FAA – Airline Passenger Numbers Double In Next 20 Years

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With the airline industry doubling in size in the next two decades, now may be the best time ever to launch a career as an airline pilot

WASHINGTON – The Federal Aviation Administration (FAA) released its annual forecast on March 8, 2012 projecting airline passenger travel will nearly double in the next 20 years. The report underscores the need to continue moving forward with implementation of FAA’s Next Generation Air Transportation System (NextGen) to accommodate the projected growth.

The aviation standard for measuring commercial air travel volume is Revenue Passenger Miles (RPM).  An RPM represents one paying passenger traveling one mile.  Today’s release of the FAA Aerospace Forecast Fiscal Years 2012-2032 projects RPMs will nearly double over the next two decades, from 815 billion in 2011 to 1.57 trillion in 2032, with an average increase of 3.2 percent per year. The number of commercial operations at FAA and contract towers is expected to increase by more than 45 percent from current levels.

According to the forecast, the total number of people flying commercially on U.S. airlines will increase by 0.2 percent to 732 million in 2012, then to 746 million in 2013, and then increase more rapidly to 1.2 billion in 2032. The aviation system is expected to reach one billion passengers per year in 2024.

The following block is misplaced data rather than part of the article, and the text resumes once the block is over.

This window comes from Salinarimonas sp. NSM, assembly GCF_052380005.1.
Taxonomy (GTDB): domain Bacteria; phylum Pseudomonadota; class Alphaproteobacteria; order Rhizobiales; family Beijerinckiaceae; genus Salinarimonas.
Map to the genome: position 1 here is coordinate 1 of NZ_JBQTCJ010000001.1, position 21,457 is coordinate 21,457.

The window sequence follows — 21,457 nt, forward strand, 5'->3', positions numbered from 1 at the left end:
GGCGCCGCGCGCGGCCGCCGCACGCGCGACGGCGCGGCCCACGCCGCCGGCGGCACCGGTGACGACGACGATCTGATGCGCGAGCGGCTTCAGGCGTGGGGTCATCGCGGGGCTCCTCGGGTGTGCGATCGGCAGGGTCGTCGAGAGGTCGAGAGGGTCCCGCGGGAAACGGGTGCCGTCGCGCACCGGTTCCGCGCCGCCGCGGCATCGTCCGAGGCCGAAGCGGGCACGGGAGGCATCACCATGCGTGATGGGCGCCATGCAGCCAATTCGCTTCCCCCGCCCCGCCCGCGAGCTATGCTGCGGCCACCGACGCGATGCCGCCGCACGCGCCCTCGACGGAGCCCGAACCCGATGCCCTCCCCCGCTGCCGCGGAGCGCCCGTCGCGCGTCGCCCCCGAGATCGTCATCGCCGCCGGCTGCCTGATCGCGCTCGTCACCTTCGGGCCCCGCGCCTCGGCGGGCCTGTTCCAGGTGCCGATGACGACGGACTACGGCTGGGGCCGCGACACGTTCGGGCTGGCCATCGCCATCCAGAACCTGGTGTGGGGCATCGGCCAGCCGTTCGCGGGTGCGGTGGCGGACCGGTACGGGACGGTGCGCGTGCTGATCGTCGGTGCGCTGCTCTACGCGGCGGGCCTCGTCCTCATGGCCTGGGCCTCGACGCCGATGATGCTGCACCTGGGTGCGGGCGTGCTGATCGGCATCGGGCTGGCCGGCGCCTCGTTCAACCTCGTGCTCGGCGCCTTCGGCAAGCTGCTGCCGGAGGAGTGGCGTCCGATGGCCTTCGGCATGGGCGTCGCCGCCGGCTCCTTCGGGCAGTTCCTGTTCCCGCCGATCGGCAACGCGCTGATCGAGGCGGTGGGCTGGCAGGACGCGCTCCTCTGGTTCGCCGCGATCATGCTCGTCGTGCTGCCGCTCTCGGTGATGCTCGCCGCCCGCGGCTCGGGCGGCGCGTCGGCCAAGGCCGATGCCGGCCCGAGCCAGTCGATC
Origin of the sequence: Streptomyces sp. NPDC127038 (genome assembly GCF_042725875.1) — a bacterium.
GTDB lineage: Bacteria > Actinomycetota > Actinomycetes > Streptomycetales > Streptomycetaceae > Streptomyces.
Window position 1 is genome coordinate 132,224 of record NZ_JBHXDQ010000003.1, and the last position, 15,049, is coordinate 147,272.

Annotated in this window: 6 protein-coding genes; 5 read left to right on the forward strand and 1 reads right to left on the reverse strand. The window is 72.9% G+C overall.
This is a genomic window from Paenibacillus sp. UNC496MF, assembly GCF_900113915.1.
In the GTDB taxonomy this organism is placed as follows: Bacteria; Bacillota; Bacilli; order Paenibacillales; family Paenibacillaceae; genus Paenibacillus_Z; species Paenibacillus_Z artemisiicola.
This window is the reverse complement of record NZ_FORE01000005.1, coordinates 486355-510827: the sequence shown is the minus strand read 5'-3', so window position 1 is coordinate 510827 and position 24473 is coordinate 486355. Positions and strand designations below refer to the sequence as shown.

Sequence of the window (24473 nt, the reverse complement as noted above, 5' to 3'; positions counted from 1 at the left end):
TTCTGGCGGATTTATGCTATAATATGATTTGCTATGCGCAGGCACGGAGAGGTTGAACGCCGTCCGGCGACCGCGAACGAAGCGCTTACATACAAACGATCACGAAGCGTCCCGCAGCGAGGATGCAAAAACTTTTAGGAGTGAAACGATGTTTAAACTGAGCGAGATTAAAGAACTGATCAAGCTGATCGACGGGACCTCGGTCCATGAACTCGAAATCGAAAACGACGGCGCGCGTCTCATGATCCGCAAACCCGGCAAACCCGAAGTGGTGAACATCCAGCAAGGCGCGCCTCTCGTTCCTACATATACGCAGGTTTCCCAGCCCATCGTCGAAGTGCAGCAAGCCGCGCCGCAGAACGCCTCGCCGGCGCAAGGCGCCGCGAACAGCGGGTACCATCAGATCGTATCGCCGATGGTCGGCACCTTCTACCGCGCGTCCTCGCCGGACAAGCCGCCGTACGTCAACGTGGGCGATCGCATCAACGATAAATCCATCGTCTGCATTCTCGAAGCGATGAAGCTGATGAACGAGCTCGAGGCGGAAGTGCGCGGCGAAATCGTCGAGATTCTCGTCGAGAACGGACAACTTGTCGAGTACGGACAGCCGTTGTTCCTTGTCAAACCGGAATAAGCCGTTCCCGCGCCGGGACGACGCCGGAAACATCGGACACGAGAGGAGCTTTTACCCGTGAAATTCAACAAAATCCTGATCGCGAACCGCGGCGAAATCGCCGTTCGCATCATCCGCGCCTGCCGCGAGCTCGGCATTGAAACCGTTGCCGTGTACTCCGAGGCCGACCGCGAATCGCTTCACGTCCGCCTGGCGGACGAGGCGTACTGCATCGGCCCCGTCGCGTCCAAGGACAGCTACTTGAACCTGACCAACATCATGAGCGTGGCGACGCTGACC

Cargo traffic on U.S. airlines, as measured by Revenue Ton Miles (RTMs – one ton of cargo flying one mile) is projected to more than double over the course of the forecast, growing at an average rate of 4.9 percent per year.

In 2011, traffic growth remained modest with passengers increasing by 2.5 percent from 2010 and RPMs up 3.5 percent from 2010.  Landings and takeoffs handled by FAA and FAA contract towers in 2011 were down by 1.0 percent from 2010. However, the number of commercial aircraft handled at the FAA’s high-altitude en route centers grew by 4.8 percent in 2011 over the previous year.

The forecast projects the strongest growth in general aviation in jet aircraft, which is expected to grow at a rate of 2.9 percent per year, with a 4 percent per year growth rate in hours flown.

The actual forecast can be viewed by going to: http://www.faa.gov/about/office_org/headquarters_offices/apl/aviation_forecasts/aerospace_forecasts/2012-2032/

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